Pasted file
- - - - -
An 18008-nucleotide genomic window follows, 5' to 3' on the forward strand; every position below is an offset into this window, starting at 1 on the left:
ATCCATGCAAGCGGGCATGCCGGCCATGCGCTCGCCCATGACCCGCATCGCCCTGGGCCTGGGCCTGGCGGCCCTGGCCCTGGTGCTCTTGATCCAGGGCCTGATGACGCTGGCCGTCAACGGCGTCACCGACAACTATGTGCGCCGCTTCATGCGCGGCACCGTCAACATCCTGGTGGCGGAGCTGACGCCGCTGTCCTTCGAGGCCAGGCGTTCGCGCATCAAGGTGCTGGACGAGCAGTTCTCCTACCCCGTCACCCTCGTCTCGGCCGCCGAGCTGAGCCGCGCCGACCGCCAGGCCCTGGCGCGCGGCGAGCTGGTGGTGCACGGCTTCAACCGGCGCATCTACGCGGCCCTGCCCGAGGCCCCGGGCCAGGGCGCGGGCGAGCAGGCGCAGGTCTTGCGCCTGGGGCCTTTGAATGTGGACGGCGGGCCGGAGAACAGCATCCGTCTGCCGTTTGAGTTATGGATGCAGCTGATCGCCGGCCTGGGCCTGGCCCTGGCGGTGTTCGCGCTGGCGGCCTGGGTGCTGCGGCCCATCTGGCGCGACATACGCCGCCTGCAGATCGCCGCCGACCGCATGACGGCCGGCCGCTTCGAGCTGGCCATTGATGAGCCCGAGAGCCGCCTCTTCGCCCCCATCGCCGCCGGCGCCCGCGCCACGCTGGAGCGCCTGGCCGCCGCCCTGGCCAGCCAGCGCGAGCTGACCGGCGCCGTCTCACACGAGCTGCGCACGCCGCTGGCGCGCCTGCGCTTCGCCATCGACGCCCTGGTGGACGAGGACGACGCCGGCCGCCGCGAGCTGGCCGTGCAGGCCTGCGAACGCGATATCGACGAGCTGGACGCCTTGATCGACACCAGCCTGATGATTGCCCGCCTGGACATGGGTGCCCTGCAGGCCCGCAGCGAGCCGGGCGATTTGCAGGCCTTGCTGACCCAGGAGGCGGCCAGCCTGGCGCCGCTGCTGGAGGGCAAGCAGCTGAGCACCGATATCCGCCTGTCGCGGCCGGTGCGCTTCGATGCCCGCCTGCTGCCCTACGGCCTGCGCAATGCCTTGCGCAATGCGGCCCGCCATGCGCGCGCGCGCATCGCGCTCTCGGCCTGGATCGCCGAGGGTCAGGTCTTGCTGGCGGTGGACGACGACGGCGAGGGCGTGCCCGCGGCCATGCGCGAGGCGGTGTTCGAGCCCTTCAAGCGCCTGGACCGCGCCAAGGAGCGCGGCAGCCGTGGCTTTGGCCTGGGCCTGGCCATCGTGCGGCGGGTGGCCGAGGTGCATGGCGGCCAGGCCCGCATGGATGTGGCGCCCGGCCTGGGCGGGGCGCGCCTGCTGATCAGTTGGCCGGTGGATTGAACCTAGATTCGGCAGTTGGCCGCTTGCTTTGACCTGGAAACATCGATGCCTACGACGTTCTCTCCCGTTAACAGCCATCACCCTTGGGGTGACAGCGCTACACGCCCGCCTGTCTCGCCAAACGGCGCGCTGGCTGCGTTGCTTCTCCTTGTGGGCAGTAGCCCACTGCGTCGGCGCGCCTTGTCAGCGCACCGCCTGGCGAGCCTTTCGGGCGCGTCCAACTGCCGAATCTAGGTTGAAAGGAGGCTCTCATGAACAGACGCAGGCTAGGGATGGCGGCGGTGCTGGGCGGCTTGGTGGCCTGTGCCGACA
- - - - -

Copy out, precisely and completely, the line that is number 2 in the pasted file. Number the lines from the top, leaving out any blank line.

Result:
ATCCATGCAAGCGGGCATGCCGGCCATGCGCTCGCCCATGACCCGCATCGCCCTGGGCCTGGGCCTGGCGGCCCTGGCCCTGGTGCTCTTGATCCAGGGCCTGATGACGCTGGCCGTCAACGGCGTCACCGACAACTATGTGCGCCGCTTCATGCGCGGCACCGTCAACATCCTGGTGGCGGAGCTGACGCCGCTGTCCTTCGAGGCCAGGCGTTCGCGCATCAAGGTGCTGGACGAGCAGTTCTCCTACCCCGTCACCCTCGTCTCGGCCGCCGAGCTGAGCCGCGCCGACCGCCAGGCCCTGGCGCGCGGCGAGCTGGTGGTGCACGGCTTCAACCGGCGCATCTACGCGGCCCTGCCCGAGGCCCCGGGCCAGGGCGCGGGCGAGCAGGCGCAGGTCTTGCGCCTGGGGCCTTTGAATGTGGACGGCGGGCCGGAGAACAGCATCCGTCTGCCGTTTGAGTTATGGATGCAGCTGATCGCCGGCCTGGGCCTGGCCCTGGCGGTGTTCGCGCTGGCGGCCTGGGTGCTGCGGCCCATCTGGCGCGACATACGCCGCCTGCAGATCGCCGCCGACCGCATGACGGCCGGCCGCTTCGAGCTGGCCATTGATGAGCCCGAGAGCCGCCTCTTCGCCCCCATCGCCGCCGGCGCCCGCGCCACGCTGGAGCGCCTGGCCGCCGCCCTGGCCAGCCAGCGCGAGCTGACCGGCGCCGTCTCACACGAGCTGCGCACGCCGCTGGCGCGCCTGCGCTTCGCCATCGACGCCCTGGTGGACGAGGACGACGCCGGCCGCCGCGAGCTGGCCGTGCAGGCCTGCGAACGCGATATCGACGAGCTGGACGCCTTGATCGACACCAGCCTGATGATTGCCCGCCTGGACATGGGTGCCCTGCAGGCCCGCAGCGAGCCGGGCGATTTGCAGGCCTTGCTGACCCAGGAGGCGGCCAGCCTGGCGCCGCTGCTGGAGGGCAAGCAGCTGAGCACCGATATCCGCCTGTCGCGGCCGGTGCGCTTCGATGCCCGCCTGCTGCCCTACGGCCTGCGCAATGCCTTGCGCAATGCGGCCCGCCATGCGCGCGCGCGCATCGCGCTCTCGGCCTGGATCGCCGAGGGTCAGGTCTTGCTGGCGGTGGACGACGACGGCGAGGGCGTGCCCGCGGCCATGCGCGAGGCGGTGTTCGAGCCCTTCAAGCGCCTGGACCGCGCCAAGGAGCGCGGCAGCCGTGGCTTTGGCCTGGGCCTGGCCATCGTGCGGCGGGTGGCCGAGGTGCATGGCGGCCAGGCCCGCATGGATGTGGCGCCCGGCCTGGGCGGGGCGCGCCTGCTGATCAGTTGGCCGGTGGATTGAACCTAGATTCGGCAGTTGGCCGCTTGCTTTGACCTGGAAACATCGATGCCTACGACGTTCTCTCCCGTTAACAGCCATCACCCTTGGGGTGACAGCGCTACACGCCCGCCTGTCTCGCCAAACGGCGCGCTGGCTGCGTTGCTTCTCCTTGTGGGCAGTAGCCCACTGCGTCGGCGCGCCTTGTCAGCGCACCGCCTGGCGAGCCTTTCGGGCGCGTCCAACTGCCGAATCTAGGTTGAAAGGAGGCTCTCATGAACAGACGCAGGCTAGGGATGGCGGCGGTGCTGGGCGGCTTGGTGGCCTGTGCCGACA